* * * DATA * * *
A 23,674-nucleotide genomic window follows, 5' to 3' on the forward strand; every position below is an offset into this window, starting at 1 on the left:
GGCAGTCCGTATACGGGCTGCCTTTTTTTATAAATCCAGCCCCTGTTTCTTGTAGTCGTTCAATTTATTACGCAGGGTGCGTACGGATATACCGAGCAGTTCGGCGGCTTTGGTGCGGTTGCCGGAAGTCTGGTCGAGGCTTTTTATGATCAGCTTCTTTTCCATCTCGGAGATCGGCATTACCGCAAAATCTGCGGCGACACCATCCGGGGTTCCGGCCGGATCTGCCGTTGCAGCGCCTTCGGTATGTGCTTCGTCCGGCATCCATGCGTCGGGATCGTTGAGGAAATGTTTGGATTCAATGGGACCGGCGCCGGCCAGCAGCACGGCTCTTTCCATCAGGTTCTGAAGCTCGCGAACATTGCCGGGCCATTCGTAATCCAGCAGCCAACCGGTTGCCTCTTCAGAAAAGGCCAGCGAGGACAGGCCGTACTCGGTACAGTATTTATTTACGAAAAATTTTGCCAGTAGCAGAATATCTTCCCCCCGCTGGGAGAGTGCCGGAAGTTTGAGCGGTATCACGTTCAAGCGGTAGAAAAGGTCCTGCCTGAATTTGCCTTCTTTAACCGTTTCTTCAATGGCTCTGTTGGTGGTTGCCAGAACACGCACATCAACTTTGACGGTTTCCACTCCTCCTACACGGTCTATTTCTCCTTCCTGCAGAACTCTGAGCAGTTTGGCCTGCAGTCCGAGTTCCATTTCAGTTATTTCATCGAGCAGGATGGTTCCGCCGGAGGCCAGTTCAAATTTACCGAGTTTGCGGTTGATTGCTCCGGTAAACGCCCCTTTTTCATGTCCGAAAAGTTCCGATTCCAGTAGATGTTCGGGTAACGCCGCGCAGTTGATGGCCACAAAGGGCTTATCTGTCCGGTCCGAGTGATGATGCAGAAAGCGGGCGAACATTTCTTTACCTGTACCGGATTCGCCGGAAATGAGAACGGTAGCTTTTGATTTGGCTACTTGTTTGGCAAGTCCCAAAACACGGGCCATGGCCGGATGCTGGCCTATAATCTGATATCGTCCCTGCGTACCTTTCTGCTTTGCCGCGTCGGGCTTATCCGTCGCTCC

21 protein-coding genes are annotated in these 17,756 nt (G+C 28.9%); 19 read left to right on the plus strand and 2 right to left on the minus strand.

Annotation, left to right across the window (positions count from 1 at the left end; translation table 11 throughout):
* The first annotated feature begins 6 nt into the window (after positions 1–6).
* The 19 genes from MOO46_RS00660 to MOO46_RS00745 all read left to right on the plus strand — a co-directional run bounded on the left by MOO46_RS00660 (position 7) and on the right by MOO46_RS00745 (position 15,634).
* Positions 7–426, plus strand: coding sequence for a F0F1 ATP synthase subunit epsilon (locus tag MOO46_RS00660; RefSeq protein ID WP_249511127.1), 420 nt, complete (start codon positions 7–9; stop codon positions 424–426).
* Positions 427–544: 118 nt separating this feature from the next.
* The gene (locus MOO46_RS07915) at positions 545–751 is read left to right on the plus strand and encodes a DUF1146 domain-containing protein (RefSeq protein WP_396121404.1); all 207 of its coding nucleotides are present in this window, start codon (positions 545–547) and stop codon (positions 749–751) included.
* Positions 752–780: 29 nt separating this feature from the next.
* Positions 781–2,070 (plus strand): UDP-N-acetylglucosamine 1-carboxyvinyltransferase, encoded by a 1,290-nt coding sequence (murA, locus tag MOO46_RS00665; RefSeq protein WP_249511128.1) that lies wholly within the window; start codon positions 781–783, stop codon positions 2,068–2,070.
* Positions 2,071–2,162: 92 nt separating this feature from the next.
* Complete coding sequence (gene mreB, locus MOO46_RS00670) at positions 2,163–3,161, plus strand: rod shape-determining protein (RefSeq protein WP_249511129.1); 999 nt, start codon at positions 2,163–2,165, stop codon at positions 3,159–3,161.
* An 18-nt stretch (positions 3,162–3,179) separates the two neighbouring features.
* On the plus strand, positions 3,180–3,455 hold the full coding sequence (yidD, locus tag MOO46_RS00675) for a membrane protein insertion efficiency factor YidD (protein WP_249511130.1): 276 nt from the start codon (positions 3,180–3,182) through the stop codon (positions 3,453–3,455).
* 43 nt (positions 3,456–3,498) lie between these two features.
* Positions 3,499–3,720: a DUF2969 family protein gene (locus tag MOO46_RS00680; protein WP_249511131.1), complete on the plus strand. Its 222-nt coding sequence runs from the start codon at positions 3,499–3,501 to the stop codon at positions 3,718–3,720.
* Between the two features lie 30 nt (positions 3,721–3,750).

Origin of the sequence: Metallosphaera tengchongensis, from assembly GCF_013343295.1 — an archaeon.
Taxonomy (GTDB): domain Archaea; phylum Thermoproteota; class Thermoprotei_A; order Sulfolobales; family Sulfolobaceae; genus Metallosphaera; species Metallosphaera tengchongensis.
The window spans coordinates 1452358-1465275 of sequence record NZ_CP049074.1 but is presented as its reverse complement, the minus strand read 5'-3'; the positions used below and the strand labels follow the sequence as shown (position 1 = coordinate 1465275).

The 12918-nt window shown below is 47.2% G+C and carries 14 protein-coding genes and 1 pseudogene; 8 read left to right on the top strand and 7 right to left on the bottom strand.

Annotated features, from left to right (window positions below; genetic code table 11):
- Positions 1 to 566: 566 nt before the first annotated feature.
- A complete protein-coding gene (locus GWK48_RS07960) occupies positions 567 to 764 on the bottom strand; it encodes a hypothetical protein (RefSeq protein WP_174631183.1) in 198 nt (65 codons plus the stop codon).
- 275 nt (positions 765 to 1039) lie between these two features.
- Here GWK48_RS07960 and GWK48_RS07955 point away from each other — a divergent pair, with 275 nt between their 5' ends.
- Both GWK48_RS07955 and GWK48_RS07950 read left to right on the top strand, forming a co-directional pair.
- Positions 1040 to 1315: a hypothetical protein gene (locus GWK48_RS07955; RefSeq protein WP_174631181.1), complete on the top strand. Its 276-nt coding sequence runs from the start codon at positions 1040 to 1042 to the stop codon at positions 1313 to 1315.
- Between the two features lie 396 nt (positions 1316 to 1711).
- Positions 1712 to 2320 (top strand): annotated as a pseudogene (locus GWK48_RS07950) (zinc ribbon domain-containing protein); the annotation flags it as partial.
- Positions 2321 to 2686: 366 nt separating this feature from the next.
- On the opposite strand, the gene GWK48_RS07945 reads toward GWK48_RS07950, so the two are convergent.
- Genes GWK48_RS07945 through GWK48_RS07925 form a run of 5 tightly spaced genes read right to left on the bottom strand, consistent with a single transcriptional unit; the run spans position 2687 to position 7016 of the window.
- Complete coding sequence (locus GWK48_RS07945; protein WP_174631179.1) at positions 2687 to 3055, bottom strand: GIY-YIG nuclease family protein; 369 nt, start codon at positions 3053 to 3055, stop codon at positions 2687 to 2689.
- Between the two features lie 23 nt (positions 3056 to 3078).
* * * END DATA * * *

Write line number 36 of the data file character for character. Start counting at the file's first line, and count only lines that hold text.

- Between the two features lie 23 nt (positions 3056 to 3078).